Thursday, October 07, 2010

Your department head calls you in and pouts, "I can't understand why the media don't publish our news. Other outfits like ours get coverage all the time."
Sound familiar? Can't understand what you're doing wrong? If so, listen up:
"Did you send your news to the right editor?"
"Yes, we checked their names carefully."
"Do you follow up by telephone?"
"Yes, but the editors aren't always available."
"Hmm... Have you met the editors you send releases to?"
"Well, no. If they can't answer my phone calls, I assume they aren't interested in seeing me in person."
One of the biggest mistakes in trying to use news releases as a public relations tool is a failure to recognize the value of personal contacts. Some PROs who'd laugh at the idea of selling their product or pressing their cause only by e-mail or telephone somehow expect to "sell" publicity to editors without taking the trouble to establish personal contact with them. If that's the situation with you, make quick steps to get acquainted with media contacts in the flesh.
First Step: send a letter to the editor of the biggest paper in town inviting the editor to a get-acquainted luncheon meeting with the president of your company, deputy minister, programme head, or appropriate senior whoever. Make a point of mentioning that lunch would be at the best club in town, to show the editor that the company/ministry considered the meeting an important one. (E-mail is fine, but if you want to really get noticed, compose a letter printed on paper, delivered by the Post Office.)
Second Step: make a telephone call to the editor as follow-up to the letter, so as to get the editor's in-person acceptance of the invitation. (Don't be surprised if the editor comments something like, "We got the impression you people must have gotten pretty busy. Up to now, the only contact we ever had with you are those news-releases -- often too late, or on subjects we can't use." That's useful PR feedback, itself.)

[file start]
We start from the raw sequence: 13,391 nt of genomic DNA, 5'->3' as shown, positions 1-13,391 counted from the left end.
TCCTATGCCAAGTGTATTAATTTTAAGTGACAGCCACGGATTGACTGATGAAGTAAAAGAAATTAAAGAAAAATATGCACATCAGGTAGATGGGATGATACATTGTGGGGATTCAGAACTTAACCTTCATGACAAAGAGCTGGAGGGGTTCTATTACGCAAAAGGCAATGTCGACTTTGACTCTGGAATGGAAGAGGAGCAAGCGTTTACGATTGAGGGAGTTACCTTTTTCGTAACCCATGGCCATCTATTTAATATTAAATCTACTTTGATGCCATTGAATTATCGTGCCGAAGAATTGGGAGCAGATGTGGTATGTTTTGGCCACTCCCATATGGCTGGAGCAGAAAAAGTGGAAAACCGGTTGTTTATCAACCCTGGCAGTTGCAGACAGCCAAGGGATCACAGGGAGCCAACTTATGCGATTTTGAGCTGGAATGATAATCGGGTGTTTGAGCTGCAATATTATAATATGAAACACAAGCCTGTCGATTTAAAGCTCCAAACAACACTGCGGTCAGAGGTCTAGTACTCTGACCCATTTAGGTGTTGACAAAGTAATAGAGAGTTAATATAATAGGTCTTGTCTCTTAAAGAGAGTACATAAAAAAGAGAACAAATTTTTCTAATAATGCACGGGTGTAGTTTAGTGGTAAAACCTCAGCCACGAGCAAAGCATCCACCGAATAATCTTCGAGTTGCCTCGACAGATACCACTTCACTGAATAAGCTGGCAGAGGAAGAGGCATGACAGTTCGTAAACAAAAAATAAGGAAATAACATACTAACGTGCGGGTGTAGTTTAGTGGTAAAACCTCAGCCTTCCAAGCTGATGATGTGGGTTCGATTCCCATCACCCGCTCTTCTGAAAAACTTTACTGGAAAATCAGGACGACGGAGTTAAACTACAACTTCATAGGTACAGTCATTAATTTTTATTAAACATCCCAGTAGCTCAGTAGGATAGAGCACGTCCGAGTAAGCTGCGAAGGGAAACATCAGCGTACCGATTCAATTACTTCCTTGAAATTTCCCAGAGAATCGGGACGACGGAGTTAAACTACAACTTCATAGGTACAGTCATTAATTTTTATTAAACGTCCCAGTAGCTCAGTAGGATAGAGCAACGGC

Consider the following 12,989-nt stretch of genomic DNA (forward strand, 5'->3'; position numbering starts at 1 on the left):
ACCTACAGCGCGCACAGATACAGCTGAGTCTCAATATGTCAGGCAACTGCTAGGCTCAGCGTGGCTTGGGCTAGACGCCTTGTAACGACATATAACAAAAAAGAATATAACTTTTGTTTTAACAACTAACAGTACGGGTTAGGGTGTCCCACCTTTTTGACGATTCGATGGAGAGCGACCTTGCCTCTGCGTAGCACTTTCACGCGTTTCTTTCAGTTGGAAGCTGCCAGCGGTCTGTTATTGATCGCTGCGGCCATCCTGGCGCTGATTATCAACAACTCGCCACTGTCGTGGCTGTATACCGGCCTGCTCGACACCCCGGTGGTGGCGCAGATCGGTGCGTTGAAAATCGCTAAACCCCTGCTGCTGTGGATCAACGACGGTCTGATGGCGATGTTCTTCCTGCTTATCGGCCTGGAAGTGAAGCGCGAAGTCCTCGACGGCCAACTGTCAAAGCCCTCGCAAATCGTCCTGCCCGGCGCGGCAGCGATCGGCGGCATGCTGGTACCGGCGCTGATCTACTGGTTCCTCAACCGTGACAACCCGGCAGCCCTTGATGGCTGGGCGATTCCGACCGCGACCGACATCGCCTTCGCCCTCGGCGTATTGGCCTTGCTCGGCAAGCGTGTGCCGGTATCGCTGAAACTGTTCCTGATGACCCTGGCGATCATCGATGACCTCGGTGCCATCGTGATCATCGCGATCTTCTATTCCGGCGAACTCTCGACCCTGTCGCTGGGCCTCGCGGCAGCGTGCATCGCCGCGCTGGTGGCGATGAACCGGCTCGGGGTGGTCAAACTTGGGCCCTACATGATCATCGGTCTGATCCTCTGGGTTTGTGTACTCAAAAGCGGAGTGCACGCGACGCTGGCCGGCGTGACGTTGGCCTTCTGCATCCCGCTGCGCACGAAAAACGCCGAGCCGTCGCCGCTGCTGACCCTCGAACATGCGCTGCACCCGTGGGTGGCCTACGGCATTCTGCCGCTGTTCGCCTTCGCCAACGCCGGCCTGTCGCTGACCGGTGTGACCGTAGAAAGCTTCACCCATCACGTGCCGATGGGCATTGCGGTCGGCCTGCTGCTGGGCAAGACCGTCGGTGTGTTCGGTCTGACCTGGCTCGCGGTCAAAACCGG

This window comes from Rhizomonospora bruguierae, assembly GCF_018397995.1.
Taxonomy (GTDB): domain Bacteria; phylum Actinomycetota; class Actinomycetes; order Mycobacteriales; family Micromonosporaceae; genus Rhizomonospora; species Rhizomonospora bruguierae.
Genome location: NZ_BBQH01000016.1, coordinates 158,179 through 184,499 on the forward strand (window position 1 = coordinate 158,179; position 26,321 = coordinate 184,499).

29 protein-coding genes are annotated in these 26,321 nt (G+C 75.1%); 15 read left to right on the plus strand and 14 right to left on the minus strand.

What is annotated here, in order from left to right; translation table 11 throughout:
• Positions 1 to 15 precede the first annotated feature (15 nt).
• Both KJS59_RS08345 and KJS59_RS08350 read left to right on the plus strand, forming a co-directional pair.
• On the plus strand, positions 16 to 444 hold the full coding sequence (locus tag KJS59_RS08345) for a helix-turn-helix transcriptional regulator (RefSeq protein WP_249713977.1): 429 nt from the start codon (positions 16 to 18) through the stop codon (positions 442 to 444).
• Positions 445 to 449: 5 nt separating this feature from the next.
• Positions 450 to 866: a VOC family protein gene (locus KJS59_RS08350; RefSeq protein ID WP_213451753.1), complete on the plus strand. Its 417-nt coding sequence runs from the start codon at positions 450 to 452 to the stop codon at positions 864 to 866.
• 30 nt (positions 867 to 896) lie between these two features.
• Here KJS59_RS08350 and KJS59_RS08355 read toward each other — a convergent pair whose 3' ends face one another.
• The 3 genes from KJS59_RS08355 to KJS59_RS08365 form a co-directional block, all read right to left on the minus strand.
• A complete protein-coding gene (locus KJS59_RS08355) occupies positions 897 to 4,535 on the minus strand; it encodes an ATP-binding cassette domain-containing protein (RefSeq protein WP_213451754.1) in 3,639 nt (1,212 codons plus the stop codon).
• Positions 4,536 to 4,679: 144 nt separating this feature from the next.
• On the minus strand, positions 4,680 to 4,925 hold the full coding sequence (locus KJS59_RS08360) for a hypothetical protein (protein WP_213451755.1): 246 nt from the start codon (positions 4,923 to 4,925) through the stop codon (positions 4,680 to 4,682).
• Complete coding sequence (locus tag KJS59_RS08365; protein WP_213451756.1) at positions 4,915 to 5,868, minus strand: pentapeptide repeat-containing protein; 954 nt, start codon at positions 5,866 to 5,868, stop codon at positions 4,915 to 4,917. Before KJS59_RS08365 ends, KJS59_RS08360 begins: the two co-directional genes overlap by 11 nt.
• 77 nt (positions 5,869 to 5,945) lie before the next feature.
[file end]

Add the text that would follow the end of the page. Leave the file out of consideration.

By the way, if your head honcho (president, DM, or such) is mistakenly shy of making such media contact in person, arrange to visit the editor yourself. You should meet him/her anyway, as a matter of course. Whichever representative of your outfit connects with an editor, you can count on greatly improved response to PR efforts afterwards. But, establishing face-to-face contact does not mean you must wine and dine editors. Nor should you pamper, toady to them, or act beyond common courtesy. It does mean that if you want to learn how to give editors the kind of information they need, in the form they prefer, and at the time they want it -- the best way is to sit down across the desk, or the restaurant table, and ask them. Try this personal approach and see how more effective your publicity efforts become in future.

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